For several years now, international media has shone a spotlight on the inhumane working conditions of migrant fishers from Southeast Asia. The vessels they work on reportedly use destructive, illegal, and unreported methods, which take a heavy toll on the health and viability of our already fragile oceans. 

By the fishers’ own accounts, lured by promises of higher wages, many find themselves indebted to shady brokers and employment agencies. Through salary deductions, as indicated in their payment schedules, Indonesian migrant fishers have to pay guarantee deposits and processing costs, far in excess of the amounts they were expecting, for the first 6 to 8 months of their employment. As a result, they often work ridiculous hours in one of the world’s most dangerous industries, for little or no pay. This alone suggests modern slavery, but the issues at hand are multifarious and just as heart-wrenching. 

Isolation at sea for months, even years, makes escape difficult and often impossible. It is all too easy for these vessels to operate away from the reach of the law. Such a scenario, where fishing vessel captains rule with impunity, makes modern slavery at sea possible. Through direct interviews, paper trail, and corroborative information, Greenpeace Southeast Asia describes the alleged working conditions as claimed by Indonesian and Filipino migrant fishers on distant water fishing fleets. 

Central to this report are the 13 suspected foreign fishing vessels where 34 Indonesian migrant fishers have reported conditions which suggest signs of forced labour. Four main complaints have been identified: deception involving 11 foreign fishing vessels; withholding of wages involving 9 foreign fishing vessels; excessive overtime involving 8 foreign fishing vessels; physical and sexual abuse involving 7 foreign fishing vessels. 

Dwindling fish populations are forcing vessels to seek fish further and further out to sea, which results in higher operation costs and increases the possibility of violation and exploitation of migrant fishers who endure backbreaking work just to make a living. 

The fates of migrant fishers remain uncertain because the crimes they allege that were committed against them usually happen out in the open sea, far away from the scrutiny of regulators who might ensure their proper working conditions and safety.

As a result of the learnings outlined in this report, Greenpeace Southeast Asia strongly emphasises the need for ASEAN member States, particularly the Philippine and Indonesian governments, to take concrete policy actions to address the labour and environmental issues cited and ensure that modern slavery at sea becomes a thing of the past.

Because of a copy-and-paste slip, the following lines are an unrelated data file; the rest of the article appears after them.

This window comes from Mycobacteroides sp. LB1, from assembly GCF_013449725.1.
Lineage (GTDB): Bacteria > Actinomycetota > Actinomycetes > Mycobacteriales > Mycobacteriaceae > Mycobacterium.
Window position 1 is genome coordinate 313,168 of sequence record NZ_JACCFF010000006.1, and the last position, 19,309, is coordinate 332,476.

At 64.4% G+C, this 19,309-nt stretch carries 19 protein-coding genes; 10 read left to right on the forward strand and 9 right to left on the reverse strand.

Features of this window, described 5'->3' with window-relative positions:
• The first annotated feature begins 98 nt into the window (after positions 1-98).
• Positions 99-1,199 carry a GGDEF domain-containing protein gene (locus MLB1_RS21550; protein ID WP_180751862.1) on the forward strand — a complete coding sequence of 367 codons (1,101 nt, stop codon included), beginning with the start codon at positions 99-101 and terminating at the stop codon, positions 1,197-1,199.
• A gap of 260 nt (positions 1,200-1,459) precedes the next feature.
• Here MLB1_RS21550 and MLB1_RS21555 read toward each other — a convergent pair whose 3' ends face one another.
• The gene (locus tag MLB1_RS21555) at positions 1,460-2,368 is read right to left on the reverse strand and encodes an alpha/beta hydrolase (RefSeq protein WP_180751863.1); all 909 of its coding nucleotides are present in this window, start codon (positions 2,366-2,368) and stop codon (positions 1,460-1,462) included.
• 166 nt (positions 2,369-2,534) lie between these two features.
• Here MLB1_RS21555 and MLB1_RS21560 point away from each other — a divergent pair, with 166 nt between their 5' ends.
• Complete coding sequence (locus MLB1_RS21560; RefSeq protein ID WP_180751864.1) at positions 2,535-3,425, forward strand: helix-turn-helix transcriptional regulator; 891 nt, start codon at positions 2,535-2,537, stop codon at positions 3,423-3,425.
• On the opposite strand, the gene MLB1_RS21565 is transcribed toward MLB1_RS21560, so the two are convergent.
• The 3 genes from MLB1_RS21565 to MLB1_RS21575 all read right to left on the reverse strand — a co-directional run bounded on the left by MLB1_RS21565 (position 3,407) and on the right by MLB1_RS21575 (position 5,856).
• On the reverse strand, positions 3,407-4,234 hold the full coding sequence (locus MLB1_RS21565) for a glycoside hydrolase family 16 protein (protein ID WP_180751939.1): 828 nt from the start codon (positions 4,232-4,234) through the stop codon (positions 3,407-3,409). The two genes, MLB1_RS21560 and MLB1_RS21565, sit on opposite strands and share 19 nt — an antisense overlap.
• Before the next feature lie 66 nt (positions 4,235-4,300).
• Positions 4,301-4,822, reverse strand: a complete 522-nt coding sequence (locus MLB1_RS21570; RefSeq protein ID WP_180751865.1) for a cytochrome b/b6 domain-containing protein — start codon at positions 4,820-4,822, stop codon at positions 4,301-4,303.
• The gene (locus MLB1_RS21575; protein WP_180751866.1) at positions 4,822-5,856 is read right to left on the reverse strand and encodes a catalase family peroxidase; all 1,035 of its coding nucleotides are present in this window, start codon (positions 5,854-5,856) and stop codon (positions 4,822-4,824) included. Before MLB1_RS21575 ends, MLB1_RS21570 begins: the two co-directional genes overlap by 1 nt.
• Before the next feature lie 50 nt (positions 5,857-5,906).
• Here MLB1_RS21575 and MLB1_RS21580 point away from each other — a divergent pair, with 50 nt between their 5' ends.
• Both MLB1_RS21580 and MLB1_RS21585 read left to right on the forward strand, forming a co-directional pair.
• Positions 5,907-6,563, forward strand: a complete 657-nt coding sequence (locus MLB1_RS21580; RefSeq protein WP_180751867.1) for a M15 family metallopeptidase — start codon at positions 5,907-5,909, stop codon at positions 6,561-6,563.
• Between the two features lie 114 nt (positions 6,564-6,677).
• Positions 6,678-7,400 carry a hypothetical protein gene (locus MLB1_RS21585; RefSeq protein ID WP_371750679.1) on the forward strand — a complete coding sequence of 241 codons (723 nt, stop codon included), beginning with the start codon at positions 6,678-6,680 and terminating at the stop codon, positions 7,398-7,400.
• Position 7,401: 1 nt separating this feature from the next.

Seabound: The Journey to Modern Slavery on the High Seas DOWNLOAD

post

page

attachment

revision

nav_menu_item

custom_css

customize_changeset

oembed_cache

user_request

wp_block

acf-field-group

acf-field

ai1ec_event

2018 UK Annual Report on Modern Slavery
Publications

This Annual Report focuses on the steps the UK Government, the Scottish Government and the Northern Ireland Executive have taken in 2018 to combat modern slavery, including human trafficking.

TAGS: Europe
Global initiative to explore the sexual exploitation of boys
GuidancePublications

In recent years, it has become increasingly apparent that there is a gap in the global understanding of how child sexual exploitation affects boys. While data on the prevalence of all child sexual exploitation is generally lacking, when data does ex...Read More

TAGS: Asia
Real Care is Rare: An on-the-Ground Perspective on Blood Diamonds and the Fifth ‘C’
Publications

A new report, Real Care is Rare. An On-The-Ground Perspective on Blood Diamonds and the Fifth ‘C’, highlights the existence of modern day blood diamonds due to ongoing ties between diamonds and brutal human rights abuse (amongst other ...Read More

TAGS: Global
Global Report on Trafficking in Persons 2022
Publications

This 7th edition of the Global Report on Trafficking in Persons captures our world at a fragile tipping point. For the first time in the 20 years that the United Nations Office on Drugs and Crime (UNODC) has collected data on trafficking in persons...Read More

TAGS: Global